A clinical trial of the effects of dietary patterns on blood pressure

Lawrence Appel, T. J. Moore, E. Obarzanek, W. M. Vollmer, L. P. Svetkey, F. M. Sacks, G. A. Bray, T. M. Vogt, J. A. Cutler, M. M. Windhauser, P. H. Lin, Edgar R Miller

Research output: Contribution to journalArticle

Abstract

Background: It is known that obesity, sodium intake, and alcohol consumption influence blood pressure. In this clinical trial, Dietary Approaches to Stop Hypertension, we assessed the effects of dietary patterns on blood pressure. Methods: We enrolled 459 adults with systolic blood pressures of less than 160 mm Hg and diastolic blood pressures of 80 to 95 mm Hg. For three weeks, the subjects were fed a control diet that was low in fruits, vegetables, and dairy products, with a fat content typical of the average diet in the United States. They were then randomly assigned to receive for eight weeks the control diet, a diet rich in fruits and vegetables, or a 'combination' diet rich in fruits, vegetables, and low-fat dairy products and with reduced saturated and total fat. Sodium intake and body weight were maintained at constant levels. Results: At base line, the mean (±SD) systolic and diastolic blood pressures were 131.3±10.8 mm Hg and 84.7±4.7 mm Hg, respectively. The combination diet reduced systolic and diastolic blood pressure by 5.5 and 3.0 mm Hg more, respectively, than the control diet (P

Original languageEnglish (US)
Pages (from-to)1117-1124
Number of pages8
JournalJournal of Materials Science: Materials in Medicine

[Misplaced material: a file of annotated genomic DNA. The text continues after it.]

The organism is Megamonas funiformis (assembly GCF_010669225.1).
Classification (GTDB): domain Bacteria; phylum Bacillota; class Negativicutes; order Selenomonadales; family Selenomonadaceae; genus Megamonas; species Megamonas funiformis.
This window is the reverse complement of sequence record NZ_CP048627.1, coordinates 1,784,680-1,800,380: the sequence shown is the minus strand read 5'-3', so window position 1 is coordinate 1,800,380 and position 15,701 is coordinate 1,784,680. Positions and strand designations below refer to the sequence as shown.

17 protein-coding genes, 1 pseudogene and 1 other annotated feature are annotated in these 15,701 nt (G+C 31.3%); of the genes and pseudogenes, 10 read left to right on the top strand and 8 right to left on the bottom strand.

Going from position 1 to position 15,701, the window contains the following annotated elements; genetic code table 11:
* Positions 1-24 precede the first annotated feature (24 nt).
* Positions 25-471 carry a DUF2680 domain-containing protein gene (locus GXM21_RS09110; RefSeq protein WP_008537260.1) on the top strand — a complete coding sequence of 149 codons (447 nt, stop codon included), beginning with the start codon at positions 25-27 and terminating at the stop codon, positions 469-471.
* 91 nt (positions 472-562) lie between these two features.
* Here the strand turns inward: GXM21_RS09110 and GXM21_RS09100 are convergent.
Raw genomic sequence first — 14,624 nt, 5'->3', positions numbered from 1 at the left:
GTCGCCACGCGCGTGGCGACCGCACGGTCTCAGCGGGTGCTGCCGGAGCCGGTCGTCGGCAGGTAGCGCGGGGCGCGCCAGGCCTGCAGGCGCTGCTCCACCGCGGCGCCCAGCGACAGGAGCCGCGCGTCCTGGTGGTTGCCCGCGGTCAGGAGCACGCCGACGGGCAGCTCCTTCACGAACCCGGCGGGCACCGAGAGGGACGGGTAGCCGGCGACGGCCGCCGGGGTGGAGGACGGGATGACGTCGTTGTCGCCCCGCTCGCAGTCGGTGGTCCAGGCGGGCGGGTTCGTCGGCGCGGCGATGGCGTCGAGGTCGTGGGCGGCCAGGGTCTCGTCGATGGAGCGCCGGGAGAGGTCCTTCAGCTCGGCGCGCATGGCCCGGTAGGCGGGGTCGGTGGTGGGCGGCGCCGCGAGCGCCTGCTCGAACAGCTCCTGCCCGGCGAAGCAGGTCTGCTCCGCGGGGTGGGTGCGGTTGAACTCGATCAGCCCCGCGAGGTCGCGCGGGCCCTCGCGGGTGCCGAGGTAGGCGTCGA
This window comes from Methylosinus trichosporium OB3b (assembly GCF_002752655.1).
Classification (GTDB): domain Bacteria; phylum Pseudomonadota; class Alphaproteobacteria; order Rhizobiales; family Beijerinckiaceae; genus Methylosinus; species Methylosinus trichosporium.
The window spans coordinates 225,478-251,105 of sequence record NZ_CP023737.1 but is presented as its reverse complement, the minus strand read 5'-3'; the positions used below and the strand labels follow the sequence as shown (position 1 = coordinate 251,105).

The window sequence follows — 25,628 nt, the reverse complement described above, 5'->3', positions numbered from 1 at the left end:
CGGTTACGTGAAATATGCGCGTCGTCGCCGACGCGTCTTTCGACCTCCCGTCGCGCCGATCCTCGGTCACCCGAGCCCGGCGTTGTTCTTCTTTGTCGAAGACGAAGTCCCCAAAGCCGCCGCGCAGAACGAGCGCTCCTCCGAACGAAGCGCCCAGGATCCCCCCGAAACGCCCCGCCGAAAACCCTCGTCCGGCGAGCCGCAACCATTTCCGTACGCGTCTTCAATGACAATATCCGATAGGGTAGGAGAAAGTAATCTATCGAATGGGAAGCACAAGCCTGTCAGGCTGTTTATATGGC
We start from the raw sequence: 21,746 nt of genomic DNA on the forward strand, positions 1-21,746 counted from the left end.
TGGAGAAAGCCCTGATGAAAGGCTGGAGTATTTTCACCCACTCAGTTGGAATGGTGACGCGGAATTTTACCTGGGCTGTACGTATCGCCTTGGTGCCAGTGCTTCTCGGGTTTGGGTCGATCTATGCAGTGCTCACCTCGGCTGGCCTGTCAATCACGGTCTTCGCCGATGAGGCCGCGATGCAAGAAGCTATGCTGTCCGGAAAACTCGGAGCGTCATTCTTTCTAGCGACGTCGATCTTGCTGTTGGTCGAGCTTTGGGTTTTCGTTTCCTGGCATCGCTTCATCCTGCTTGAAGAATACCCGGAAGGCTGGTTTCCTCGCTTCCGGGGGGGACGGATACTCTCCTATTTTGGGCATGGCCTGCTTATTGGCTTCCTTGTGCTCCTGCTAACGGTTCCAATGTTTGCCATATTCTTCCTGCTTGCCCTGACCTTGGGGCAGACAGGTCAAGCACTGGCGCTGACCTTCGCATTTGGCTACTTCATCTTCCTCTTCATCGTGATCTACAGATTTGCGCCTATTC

Volume8
Issue number4
StatePublished - 1997

Fingerprint

Blood pressure
Nutrition
Clinical Trials
Blood Pressure
Diet
Vegetables
Fruits
Oils and fats
Dairy products
Fats
Fruit
Dairy Products
Sodium
Alcohols
Alcohol Drinking
Obesity
Body Weight
Hypertension

ASJC Scopus subject areas

  • Biophysics
  • Bioengineering
  • Chemical Engineering(all)

Cite this

Appel, L., Moore, T. J., Obarzanek, E., Vollmer, W. M., Svetkey, L. P., Sacks, F. M., ... Miller, E. R. (1997). A clinical trial of the effects of dietary patterns on blood pressure. Journal of Materials Science: Materials in Medicine, 8(4), 1117-1124.

A clinical trial of the effects of dietary patterns on blood pressure. / Appel, Lawrence; Moore, T. J.; Obarzanek, E.; Vollmer, W. M.; Svetkey, L. P.; Sacks, F. M.; Bray, G. A.; Vogt, T. M.; Cutler, J. A.; Windhauser, M. M.; Lin, P. H.; Miller, Edgar R.

In: Journal of Materials Science: Materials in Medicine, Vol. 8, No. 4, 1997, p. 1117-1124.

Research output: Contribution to journalArticle